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[imgcontainer] [img:Yonder402010end.jpg] [source]Daily Yonder[/source] The Daily Yonder 40 consists of 40 stocks that do much of their business in rural America. The index of rural stocks blew away the Dow Industrials and the S&P 500 in 2010. [/imgcontainer]
Sure, the Dow Industrials came back in 2010, rising 11%.
The Dow’s gain was piddling compared to the Daily Yonder 40, forty stocks picked to reflect the rural economy. The DY40 rose 31.4% this year, a gain that swamped all the major stock indexes.
The S&P 500 rose 12.8% and the NASDAQ rose 16.9% in 2010, showing that much of the comeback in the last year was in small cap stocks.
The rural-based stocks (see below for a full list) have beaten these larger stock measures since we began the DY40 in July 2007. In the past three and a half years, the Dow is down 13.7% and the S&P 500 is off by 16.3%.
The Yonder 40 is up 14.1%. And that trend doubled down in 2010.
There are some structural reasons for the DY40’s success. The rural index has a large number of small and mid-cap stocks. These smaller companies have done well, particularly in 2010.
Also, the Yonder 40 is equal weighted — that is, each stock in the index counts the same, regardless of the size of the company. So the giant Walmart can do poorly this year and it doesn’t weigh down the DY index. The S&P 500 is weighted by company size, so Walmart’s poor showing in 2010 affects that index more than the DY40.
Most of all, however, the companies that are big in rural America were also big among investors.
Three out of four DY40 stocks gained ground in 2010, but no company saw its stock price rise more than Tractor Supply, the retailer that sells rural America “the stuff you need out here.” Tractor’s good fortune just may reflect the extremely strong farm economy, which had land and crop prices rising.
All the rural retail stocks performed in 2010 — except for Walmart, which gained only about 1% in 2010. Family Dollar rose 78.6%, as the Main Street bargain store beat Walmart to the price-wise shopper. Stage Stores and Cato also rose, 40.3% and 36.6% respectively.
The consumer discretionary sector led the S&P in 2010, up 25%, but the consumer stocks in the DY40 did better than that. People were still buying guns (Sturm Ruger, up 57.6%) and camping equipment, as people vacationed closer to home (Cabela’s, up 52.5%).
Hotel and entertainment stocks were higher; Grand Old Opry owner Gaylord Entertainment rose 82% this year.
It is true that people continued to stay away from NASCAR, so International Speedway was down 8% for the year.
The Federal Reserve pushed money into the country in an attempt to motivate people to take more risks and to offset deflation. While the Fed had limited success in pushing down interest rates, the central bank has succeeded very well in raising asset prices, particularly commodities.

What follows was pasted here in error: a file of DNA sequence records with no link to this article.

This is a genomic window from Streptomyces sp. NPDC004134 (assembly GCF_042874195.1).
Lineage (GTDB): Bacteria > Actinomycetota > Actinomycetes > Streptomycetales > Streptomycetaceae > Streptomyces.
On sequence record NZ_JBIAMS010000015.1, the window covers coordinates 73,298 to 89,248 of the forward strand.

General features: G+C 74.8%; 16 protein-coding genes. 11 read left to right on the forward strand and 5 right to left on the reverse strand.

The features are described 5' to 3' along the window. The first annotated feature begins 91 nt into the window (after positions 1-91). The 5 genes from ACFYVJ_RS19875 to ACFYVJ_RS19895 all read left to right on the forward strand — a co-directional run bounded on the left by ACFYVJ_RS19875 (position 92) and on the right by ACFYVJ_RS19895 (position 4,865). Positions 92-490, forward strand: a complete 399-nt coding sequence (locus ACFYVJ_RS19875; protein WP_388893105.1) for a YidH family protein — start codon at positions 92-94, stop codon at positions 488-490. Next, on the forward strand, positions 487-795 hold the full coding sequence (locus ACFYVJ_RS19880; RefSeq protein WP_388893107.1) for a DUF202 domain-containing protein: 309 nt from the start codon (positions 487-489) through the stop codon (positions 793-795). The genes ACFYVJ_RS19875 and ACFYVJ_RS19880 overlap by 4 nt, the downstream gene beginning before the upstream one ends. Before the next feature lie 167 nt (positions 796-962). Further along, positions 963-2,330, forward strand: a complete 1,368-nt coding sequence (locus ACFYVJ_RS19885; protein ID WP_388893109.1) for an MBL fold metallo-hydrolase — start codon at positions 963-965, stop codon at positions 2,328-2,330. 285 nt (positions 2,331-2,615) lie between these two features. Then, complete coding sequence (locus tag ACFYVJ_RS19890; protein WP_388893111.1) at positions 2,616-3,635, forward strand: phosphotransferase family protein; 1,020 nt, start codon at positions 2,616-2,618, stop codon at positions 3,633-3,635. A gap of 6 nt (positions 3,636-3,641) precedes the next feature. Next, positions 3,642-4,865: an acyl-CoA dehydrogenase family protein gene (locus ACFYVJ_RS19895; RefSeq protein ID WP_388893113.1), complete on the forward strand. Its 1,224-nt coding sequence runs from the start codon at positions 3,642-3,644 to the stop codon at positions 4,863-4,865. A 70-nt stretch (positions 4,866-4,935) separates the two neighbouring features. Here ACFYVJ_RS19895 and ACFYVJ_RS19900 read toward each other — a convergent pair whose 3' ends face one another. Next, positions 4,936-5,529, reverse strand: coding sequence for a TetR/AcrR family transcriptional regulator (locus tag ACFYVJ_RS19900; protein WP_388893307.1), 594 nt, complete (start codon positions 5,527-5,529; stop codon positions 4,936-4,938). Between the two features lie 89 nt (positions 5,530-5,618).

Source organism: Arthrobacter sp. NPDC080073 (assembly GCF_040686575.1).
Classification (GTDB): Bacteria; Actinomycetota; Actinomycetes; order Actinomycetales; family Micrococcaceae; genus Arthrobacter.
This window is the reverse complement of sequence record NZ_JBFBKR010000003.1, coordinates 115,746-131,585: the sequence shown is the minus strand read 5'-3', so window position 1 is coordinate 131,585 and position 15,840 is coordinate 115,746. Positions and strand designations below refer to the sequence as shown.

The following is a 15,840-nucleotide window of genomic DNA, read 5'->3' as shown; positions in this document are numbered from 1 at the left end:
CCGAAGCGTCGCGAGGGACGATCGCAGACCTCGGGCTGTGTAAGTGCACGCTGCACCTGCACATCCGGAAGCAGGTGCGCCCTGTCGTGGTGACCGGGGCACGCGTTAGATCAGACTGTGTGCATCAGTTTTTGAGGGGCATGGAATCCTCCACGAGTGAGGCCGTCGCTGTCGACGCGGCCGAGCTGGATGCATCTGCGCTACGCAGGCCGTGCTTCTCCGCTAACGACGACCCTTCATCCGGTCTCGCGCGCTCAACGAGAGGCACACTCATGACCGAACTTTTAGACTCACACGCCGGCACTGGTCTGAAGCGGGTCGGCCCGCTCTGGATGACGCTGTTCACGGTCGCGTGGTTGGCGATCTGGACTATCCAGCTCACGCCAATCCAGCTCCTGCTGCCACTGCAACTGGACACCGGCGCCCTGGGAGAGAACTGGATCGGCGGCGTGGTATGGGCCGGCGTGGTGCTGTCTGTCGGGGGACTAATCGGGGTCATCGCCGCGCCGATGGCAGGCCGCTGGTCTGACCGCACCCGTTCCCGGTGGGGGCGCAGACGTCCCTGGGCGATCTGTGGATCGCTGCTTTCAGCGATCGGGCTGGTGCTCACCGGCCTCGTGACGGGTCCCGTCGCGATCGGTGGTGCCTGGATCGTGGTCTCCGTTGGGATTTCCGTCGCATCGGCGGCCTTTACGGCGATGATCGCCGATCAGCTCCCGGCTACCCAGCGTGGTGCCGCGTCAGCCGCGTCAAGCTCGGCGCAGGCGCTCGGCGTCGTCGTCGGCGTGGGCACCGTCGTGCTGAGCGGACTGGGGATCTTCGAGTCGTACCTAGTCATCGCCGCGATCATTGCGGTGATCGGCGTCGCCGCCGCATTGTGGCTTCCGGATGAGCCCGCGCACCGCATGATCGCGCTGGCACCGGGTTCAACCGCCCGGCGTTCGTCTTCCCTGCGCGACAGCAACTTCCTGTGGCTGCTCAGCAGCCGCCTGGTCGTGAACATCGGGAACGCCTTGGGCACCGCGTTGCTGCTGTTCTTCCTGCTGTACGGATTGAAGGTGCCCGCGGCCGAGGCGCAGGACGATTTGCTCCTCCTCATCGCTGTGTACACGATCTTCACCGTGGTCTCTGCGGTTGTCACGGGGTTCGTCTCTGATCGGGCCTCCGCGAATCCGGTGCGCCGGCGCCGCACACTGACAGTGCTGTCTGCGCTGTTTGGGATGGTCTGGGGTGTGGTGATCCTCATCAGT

Below are the stocks in the Daily Yonder 40 and how they fared in 2010:
Also, again last year the world didn’t grow enough food. Stockpiles were drawn down and food-related industries did well in the markets as a result.
These are trends that benefit rural-based companies, and you can see that in the DY 40. An index that tracks commodities (GreenHaven) rose 25.2%. Farm-equipment maker Deere rose 53.5%. Hormel Foods, Smithfield Food and Tyson Foods all rose by more than a third.
Farmland prices were up everywhere, and there was a rush to purchase grain elevators, as investors found ways to make money on the rise in commodities and food. The Andersons was one DY 40 company that invested in grain storage, and the market rewarded that strategy with a 40.8% increase in its stock price.
Coal was another commodity that remained in demand, and coal companies also saw their stock prices rise. Anybody who had Walter Energy, Peabody or Cimarex stock was happy in 2010. All three were part of the DY 40.
The lower value of the dollar made U.S. exports more attractive to foreign buyers, which also helped the coal stocks and Deere.
Another beneficiary in 2010 were rural banks. It became clear in the last year that regional banks would survive and would become prime targets for buyouts or mergers. The two regional banks in the 40, Southwest Bancorp and Regions Financial, both benefited.
There were nine losers among the 40 rural stocks. There is still an oversupply of milk, so Dean Foods continued to plummet in 2010. The nation’s largest milk company lost more than half its value.
Dean also agreed to pay Northeastern dairy farmers $30 million to settle an antitrust suit. The farmers had claimed the settlement was a “major win for fairy farmers in the Northeast who have been squeezed by monopolization and price fixing.”
Monsanto was also a company that suffered through 2010, losing 14.8% of its value. Monsanto has come under antitrust scrutiny by the Department of Justice, and farmers have said the company’s new corn seed does not match the yields advertised. Those claims have spurred the West Virginia attorney general to begin his own investigation of the company.
What about next year? The Washington Post Saturday predicted that investors may have tired of coal and will be more interested in cleaner energy investments.
Food companies have vowed to increase their prices in 2011, which they hope will rebound their fortunes. ConAgra has had lower profits largely because it has been discounting its products.
Equipment sales continue to look strong as the world concentrates on increasing food production. The Northwest is increasing its exports of wood products to China, providing the raw material for that country’s construction boom. (That should help DY 40 member Plum Creek, a large timberland owner.)
There is some talk among Republicans of selling off the Tennessee Valley Authority, the New Deal power generator. That could shake up the moribund utilities market.
Predictions, of course, are generally wrong!